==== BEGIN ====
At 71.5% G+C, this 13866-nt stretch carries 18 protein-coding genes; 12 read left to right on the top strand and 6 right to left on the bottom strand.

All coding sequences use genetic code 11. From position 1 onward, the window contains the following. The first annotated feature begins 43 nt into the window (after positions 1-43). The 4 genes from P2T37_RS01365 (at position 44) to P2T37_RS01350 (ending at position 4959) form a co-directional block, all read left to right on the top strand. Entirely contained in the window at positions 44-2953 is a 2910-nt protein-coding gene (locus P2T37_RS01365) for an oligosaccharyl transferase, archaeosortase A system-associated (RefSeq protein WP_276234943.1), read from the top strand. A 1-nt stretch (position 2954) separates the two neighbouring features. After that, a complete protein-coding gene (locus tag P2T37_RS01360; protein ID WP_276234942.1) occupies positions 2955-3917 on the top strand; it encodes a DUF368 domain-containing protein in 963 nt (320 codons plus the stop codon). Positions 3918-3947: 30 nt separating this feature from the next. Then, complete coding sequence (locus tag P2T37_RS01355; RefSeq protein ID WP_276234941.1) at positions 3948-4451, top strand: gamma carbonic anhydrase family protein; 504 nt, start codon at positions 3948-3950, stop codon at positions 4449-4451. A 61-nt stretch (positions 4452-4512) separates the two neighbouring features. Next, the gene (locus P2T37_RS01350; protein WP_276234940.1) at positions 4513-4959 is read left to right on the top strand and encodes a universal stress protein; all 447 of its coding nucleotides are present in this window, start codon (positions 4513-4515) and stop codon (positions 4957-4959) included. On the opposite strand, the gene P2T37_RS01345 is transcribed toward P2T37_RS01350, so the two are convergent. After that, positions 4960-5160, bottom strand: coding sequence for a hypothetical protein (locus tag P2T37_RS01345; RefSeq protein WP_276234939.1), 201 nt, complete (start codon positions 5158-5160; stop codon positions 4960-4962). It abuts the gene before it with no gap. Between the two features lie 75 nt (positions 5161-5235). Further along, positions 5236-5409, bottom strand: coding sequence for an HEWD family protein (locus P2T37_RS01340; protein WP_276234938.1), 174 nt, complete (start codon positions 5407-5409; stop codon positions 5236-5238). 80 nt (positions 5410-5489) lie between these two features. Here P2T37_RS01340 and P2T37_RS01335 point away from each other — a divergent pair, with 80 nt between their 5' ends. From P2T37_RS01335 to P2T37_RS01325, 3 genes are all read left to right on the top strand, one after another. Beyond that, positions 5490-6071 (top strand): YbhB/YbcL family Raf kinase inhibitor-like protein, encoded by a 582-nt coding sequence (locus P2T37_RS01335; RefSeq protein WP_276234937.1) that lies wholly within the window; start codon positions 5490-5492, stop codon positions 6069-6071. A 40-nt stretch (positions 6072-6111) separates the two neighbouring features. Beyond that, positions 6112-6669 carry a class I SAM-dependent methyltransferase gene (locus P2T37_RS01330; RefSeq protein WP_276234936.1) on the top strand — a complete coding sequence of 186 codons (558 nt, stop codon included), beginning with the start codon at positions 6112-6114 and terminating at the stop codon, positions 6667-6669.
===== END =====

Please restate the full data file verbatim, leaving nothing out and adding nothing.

At 71.5% G+C, this 13866-nt stretch carries 18 protein-coding genes; 12 read left to right on the top strand and 6 right to left on the bottom strand.

All coding sequences use genetic code 11. From position 1 onward, the window contains the following. The first annotated feature begins 43 nt into the window (after positions 1-43). The 4 genes from P2T37_RS01365 (at position 44) to P2T37_RS01350 (ending at position 4959) form a co-directional block, all read left to right on the top strand. Entirely contained in the window at positions 44-2953 is a 2910-nt protein-coding gene (locus P2T37_RS01365) for an oligosaccharyl transferase, archaeosortase A system-associated (RefSeq protein WP_276234943.1), read from the top strand. A 1-nt stretch (position 2954) separates the two neighbouring features. After that, a complete protein-coding gene (locus tag P2T37_RS01360; protein ID WP_276234942.1) occupies positions 2955-3917 on the top strand; it encodes a DUF368 domain-containing protein in 963 nt (320 codons plus the stop codon). Positions 3918-3947: 30 nt separating this feature from the next. Then, complete coding sequence (locus tag P2T37_RS01355; RefSeq protein ID WP_276234941.1) at positions 3948-4451, top strand: gamma carbonic anhydrase family protein; 504 nt, start codon at positions 3948-3950, stop codon at positions 4449-4451. A 61-nt stretch (positions 4452-4512) separates the two neighbouring features. Next, the gene (locus P2T37_RS01350; protein WP_276234940.1) at positions 4513-4959 is read left to right on the top strand and encodes a universal stress protein; all 447 of its coding nucleotides are present in this window, start codon (positions 4513-4515) and stop codon (positions 4957-4959) included. On the opposite strand, the gene P2T37_RS01345 is transcribed toward P2T37_RS01350, so the two are convergent. After that, positions 4960-5160, bottom strand: coding sequence for a hypothetical protein (locus tag P2T37_RS01345; RefSeq protein WP_276234939.1), 201 nt, complete (start codon positions 5158-5160; stop codon positions 4960-4962). It abuts the gene before it with no gap. Between the two features lie 75 nt (positions 5161-5235). Further along, positions 5236-5409, bottom strand: coding sequence for an HEWD family protein (locus P2T37_RS01340; protein WP_276234938.1), 174 nt, complete (start codon positions 5407-5409; stop codon positions 5236-5238). 80 nt (positions 5410-5489) lie between these two features. Here P2T37_RS01340 and P2T37_RS01335 point away from each other — a divergent pair, with 80 nt between their 5' ends. From P2T37_RS01335 to P2T37_RS01325, 3 genes are all read left to right on the top strand, one after another. Beyond that, positions 5490-6071 (top strand): YbhB/YbcL family Raf kinase inhibitor-like protein, encoded by a 582-nt coding sequence (locus P2T37_RS01335; RefSeq protein WP_276234937.1) that lies wholly within the window; start codon positions 5490-5492, stop codon positions 6069-6071. A 40-nt stretch (positions 6072-6111) separates the two neighbouring features. Beyond that, positions 6112-6669 carry a class I SAM-dependent methyltransferase gene (locus P2T37_RS01330; RefSeq protein WP_276234936.1) on the top strand — a complete coding sequence of 186 codons (558 nt, stop codon included), beginning with the start codon at positions 6112-6114 and terminating at the stop codon, positions 6667-6669.